Illya Harik, noted political science expert, remarked once that a paradox inhibits the sovereignty of Arab countries; while there are 22 of them, he suggests that the majority are pushed and pulled by larger transnational forces that smother sovereignty. As such there is very little that distinguishes between Arab countries by way of national, linguistic or religious narrative.
The way the basic uniformity of Arab discourse cuts across the region and the fact that the ‘grand’ causes of the Arabs are almost identical result in a unifying collective identity that exists not merely within but also, and more importantly, among Arab states. The popularity of former Egyptian president Jamal Abdul Nasser decades after the spectacular collapse of his Arab nationalism is a testament to this very Arab notion of being; a nostalgic yearning for the long-gone Arab Umma (nation). This is to say that predicating the identity of an Arab state on Islam and Arabism in no way contributes to the project of sovereignty at least in a cultural sense. It doesn’t distinguish one country so identified from the larger whole. I acknowledge that there may be various good reasons for why countries shouldn’t be separated from the whole, as there are perhaps reasons for why the Arab whole doesn’t actually exist, but this is not my concern.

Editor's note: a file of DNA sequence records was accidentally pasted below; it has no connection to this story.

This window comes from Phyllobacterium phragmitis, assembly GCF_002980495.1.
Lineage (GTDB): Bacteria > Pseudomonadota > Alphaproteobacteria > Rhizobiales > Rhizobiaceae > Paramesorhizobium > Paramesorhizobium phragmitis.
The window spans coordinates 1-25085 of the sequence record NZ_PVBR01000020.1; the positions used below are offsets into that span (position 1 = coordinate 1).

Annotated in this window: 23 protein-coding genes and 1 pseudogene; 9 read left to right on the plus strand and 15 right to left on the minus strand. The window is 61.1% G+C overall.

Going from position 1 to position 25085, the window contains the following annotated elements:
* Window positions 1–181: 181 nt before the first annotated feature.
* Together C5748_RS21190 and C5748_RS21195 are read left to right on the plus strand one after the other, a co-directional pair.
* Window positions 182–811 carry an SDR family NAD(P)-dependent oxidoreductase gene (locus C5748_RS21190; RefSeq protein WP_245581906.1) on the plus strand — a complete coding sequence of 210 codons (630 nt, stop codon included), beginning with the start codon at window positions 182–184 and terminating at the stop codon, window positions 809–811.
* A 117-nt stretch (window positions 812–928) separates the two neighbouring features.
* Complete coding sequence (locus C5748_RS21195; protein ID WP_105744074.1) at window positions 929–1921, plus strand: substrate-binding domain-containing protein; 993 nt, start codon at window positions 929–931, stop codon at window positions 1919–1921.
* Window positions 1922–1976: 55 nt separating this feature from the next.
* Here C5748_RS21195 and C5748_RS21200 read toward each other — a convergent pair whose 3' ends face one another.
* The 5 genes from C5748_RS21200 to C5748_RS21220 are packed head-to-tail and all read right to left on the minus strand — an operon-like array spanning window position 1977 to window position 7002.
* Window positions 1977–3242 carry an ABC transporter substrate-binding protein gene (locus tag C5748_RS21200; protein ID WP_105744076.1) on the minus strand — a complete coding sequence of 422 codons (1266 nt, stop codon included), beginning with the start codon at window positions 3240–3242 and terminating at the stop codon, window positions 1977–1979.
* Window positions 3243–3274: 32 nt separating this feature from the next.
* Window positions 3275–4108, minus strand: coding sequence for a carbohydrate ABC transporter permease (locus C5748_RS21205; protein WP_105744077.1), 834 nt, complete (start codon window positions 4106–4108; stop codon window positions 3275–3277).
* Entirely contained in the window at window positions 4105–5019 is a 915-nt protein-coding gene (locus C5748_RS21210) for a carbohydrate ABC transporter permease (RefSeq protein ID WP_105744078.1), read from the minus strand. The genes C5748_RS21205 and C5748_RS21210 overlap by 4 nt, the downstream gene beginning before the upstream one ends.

The UAE like the rest of the Arab world identifies with the Arab cultural construct of a unified monolithic bloc. Therein, however, lies the problem. Arab identity and the associated mythology is so immense that its weight denies any mythology or even identity of comparative relevance from emerging indigenously in the independent states. We are left with a construct that stands in for ‘national’ identity; once interrogated seriously the construct disintegrates revealing nothing of significant departure from the ‘national’ identity of many other Arab countries.
This phenomena — or at least a subconscious recognition of it — has not been lost on many inside the UAE. Nor, it is important to note, has it been lost on the citizens of other Arab countries. A popular Egyptian columnist complained during the revelations of the Palestine Papers (which coincided with the Egyptian revolution) that the Arab/Israeli conflict was ‘selfish’. What she failed to understand was that it was not that the issue was selfish, but that historically it has assumed the position of the constitutive tragedy for Arab identity. In response to this absence of an indigenous historical narrative comparative to say Iraq’s or Egypt’s or Syria’s, a group of individuals in the UAE have taken upon themselves the task of not only sketching the contours of the Emirati narrative but also delineating the borders of ‘our’ identity. The catalyst for this process was the perception, popular among these individuals, of a threatened UAE. In their reaction they placed identity in opposition to something and attempted to capriciously demarcate between who belongs and who doesn’t, inevitably resulting in a rather small pool of worthy Emiratis.